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Urban Resilience

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Australian Floods,


Sydney-based designer Dan Hill happened to be in Brisbane this week when floodwaters overtook the city.


There will be much finger-pointing after this, from insurance companies refusing to pay up due to the releases from dams not technically being floods (what on earth else are they then?); from those who point out that, as memory of the '74 floods faded, developers were allowed to build in flood plains earmarked for further dams; from those pointing out that the floods are a result of climate change (even if these ones aren't, future ones will be); from those pointing out that the entire fragile mode of suburban development of Australian cities is particularly unsuited to the resilience required of the near-future; that development should not have been allowed on the riversides and basins of floodplains, and so on.

There will be a time for discussing how to achieve more resilient patterns of settlement in Australia. I'm not at all convinced that Australians have the appetite for genuinely addressing this, even despite the floods. Most people are apparently incapable of thinking about the future on the scale required for investment in things like urban resilience, even accepting we need to get better at communicating all this. I'm not sure people see the connection between devastating flooding and a culture where property developers call the shots, where cost drives aspiration in building and infrastructure, and where a car-based fabric of dispersed tarmac'ed low-density communities is virtually the Australian dream. But if it's not events like this, I'm not sure what else it would take to make this clear and force the issue.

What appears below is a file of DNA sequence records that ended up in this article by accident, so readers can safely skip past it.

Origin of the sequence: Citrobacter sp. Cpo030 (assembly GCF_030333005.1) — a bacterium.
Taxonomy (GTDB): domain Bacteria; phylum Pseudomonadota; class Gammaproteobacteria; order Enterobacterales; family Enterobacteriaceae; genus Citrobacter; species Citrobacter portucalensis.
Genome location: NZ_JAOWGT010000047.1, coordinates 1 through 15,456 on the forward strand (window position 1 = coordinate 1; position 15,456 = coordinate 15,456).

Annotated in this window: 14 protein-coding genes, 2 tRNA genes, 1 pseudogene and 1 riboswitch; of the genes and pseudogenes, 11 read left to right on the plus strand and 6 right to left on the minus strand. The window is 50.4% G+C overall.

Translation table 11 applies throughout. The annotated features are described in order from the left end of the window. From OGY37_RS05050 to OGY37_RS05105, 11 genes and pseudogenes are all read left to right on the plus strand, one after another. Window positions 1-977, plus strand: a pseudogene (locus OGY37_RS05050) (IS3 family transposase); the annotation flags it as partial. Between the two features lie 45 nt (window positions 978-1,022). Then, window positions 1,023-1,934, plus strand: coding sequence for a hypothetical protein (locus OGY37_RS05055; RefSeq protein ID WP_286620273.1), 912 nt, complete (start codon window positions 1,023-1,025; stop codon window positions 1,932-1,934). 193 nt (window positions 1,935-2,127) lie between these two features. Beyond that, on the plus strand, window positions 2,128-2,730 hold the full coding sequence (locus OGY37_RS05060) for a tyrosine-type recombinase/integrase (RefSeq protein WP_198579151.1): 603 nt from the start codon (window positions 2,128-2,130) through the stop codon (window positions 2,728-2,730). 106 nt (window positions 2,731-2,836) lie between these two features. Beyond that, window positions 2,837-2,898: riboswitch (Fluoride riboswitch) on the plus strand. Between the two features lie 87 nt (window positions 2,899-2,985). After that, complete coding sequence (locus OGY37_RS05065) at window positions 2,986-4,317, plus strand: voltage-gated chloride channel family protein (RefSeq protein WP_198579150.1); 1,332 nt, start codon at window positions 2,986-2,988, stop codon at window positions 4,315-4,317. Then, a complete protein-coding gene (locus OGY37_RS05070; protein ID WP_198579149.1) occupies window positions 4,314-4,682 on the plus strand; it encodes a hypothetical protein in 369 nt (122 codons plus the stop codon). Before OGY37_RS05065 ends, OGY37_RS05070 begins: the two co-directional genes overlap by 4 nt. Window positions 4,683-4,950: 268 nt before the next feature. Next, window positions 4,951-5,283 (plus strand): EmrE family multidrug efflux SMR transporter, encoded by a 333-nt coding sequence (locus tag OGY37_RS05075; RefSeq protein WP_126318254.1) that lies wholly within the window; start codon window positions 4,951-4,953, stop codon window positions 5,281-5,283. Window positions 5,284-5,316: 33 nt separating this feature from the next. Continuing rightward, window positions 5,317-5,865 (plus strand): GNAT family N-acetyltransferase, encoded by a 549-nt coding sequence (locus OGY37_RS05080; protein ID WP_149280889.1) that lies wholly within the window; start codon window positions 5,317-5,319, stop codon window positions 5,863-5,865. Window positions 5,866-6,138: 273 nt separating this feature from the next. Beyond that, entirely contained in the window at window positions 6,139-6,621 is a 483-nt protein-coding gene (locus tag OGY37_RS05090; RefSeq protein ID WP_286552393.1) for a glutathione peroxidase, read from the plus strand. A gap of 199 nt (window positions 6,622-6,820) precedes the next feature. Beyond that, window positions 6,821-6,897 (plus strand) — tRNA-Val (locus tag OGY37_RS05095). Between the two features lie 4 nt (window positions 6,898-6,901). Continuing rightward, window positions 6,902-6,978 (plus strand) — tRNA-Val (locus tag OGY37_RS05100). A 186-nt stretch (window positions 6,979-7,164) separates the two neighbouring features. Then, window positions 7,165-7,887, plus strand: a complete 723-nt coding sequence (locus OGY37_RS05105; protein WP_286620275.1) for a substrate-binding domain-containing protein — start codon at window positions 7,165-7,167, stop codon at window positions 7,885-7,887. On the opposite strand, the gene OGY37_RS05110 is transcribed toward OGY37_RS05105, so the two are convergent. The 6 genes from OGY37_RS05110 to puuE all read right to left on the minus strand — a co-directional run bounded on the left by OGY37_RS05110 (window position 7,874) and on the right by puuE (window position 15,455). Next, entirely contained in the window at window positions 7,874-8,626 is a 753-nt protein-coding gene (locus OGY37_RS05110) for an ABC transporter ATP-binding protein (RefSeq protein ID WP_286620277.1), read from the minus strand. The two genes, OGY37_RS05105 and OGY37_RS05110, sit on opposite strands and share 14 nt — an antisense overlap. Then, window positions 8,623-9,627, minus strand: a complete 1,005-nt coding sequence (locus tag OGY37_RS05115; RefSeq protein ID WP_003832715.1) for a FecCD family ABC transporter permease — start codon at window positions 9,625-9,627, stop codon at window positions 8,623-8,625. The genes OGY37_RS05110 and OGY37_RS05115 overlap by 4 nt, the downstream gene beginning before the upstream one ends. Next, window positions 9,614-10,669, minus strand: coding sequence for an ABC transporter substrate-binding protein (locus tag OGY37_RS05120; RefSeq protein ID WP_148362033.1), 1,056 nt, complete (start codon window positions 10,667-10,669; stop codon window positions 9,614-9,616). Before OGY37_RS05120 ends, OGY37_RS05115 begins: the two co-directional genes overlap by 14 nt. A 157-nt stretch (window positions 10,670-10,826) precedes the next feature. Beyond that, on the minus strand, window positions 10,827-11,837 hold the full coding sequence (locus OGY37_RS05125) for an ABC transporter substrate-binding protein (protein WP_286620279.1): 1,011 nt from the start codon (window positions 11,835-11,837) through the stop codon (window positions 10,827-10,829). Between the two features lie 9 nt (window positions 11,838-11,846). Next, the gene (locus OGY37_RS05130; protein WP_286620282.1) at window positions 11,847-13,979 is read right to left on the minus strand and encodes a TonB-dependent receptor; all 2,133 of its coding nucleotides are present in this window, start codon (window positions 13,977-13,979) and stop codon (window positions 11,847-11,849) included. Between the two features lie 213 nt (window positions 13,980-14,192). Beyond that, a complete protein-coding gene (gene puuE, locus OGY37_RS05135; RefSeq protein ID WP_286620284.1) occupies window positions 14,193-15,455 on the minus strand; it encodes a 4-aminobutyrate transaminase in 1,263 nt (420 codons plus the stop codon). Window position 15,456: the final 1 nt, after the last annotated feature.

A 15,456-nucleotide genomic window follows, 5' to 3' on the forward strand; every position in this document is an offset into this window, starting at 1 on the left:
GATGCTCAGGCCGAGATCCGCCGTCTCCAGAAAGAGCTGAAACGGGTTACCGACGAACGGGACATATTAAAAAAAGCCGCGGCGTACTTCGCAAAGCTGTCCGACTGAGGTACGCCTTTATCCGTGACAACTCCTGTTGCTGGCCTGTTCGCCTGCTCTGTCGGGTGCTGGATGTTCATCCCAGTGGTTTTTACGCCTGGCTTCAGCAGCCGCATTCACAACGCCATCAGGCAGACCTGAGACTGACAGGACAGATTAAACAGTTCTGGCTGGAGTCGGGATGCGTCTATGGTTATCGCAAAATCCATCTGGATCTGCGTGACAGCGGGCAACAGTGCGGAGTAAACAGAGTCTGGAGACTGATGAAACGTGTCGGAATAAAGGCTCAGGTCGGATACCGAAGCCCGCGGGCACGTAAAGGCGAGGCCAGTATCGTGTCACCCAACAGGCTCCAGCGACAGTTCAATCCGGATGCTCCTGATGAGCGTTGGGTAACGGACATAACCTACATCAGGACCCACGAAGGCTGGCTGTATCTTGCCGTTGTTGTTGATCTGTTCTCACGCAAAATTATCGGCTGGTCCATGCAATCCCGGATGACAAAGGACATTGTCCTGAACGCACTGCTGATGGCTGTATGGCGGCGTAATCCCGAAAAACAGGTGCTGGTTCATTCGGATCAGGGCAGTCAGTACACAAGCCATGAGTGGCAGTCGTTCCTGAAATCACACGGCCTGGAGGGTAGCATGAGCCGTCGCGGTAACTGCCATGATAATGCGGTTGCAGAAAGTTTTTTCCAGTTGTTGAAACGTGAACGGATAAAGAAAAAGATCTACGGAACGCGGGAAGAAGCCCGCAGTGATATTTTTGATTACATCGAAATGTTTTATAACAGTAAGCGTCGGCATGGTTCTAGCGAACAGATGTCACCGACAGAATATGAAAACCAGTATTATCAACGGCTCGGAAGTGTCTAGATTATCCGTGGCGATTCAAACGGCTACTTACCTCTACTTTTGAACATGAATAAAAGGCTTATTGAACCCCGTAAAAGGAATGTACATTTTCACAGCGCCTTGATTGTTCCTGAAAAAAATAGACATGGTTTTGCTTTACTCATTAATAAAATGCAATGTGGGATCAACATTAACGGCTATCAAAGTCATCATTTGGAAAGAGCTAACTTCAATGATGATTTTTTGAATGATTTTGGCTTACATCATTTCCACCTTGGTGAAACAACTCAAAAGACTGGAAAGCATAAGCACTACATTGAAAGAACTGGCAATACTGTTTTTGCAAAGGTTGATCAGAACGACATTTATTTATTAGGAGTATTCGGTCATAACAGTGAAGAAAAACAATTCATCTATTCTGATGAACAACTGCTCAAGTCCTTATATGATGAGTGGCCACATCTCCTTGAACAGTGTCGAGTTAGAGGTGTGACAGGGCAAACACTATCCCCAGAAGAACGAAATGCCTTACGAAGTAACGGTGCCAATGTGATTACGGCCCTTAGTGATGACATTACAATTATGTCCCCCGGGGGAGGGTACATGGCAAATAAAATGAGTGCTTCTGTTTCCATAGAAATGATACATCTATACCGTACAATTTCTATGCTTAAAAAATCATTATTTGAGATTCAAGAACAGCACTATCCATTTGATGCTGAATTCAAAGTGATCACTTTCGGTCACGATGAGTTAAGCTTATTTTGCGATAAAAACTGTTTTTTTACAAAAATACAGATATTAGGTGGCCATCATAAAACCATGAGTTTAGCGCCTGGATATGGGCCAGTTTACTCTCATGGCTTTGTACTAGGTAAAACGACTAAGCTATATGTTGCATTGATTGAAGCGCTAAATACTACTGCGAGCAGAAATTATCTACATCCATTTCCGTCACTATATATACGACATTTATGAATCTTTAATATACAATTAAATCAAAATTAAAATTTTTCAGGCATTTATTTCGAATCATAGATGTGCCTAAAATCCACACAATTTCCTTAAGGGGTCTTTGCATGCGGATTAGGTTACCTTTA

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Australian Floods.... like the ones in 1974.

And in the times of Noah... etc

People built settlements on flood plains and got flooded out. No big surprise. More people means fewer places to live.

It's the same as people who live on the side of a volcano or on a fault line, being surprised when their homes are engulfed by lava or fall into a hole in the ground... It's just a matter of time.

(Are you listening San Francisco?)

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The Thames froze over!!! Run for the hills... in 1600's


And see what happened in 1953...


And just LOOK at how much ice has been lost since the end of the ice age!!!


And here's a ufo...


And a ghost...


Oh and look.... an asteroid that might hit the earth some time.


Sleep tight boys and girls...

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There is actually a 2009 study that provides clearcut support for the above analysis, “Temperature response in the Altai region lags solar forcing†(subs. req’d). It makes use of “ice core oxygen isotope record from the continental Siberian Altai, serving as a high-resolution temperature proxy for the last 750 years.†It found that:

The strong correlation between reconstructed temperature and solar activity suggests solar forcing as a main driver for temperature variations during the period 1250–1850 in this region.

It also concluded that

during the industrial period (1850-2000) solar forcing became less important and only the CO2 concentrations show a significant correlation with the temperature record.

The Earth’s overall temperature does not change randomly on a decadal scale — it changes when it is driven to do so by an external forcing.

Yes, the Earth has had brief warming and cooling periods since 1250. But those temperature changes were not random. They were largely responses to changes in the solar radiation hitting the earth (which is itself affected by volcanoes).

A long-term increase in the Earth’s average temperature is caused by a change in the planetary energy balance (incoming vs. outgoing energy), also known as a ‘radiative forcing.’ If the amounts of incoming and outgoing energy are equal, the planet is in equilibrium and its temperature will not increase on average.

CO2 is a heat trapping gas, upsetting the Earth's energy balance, less energy going out...

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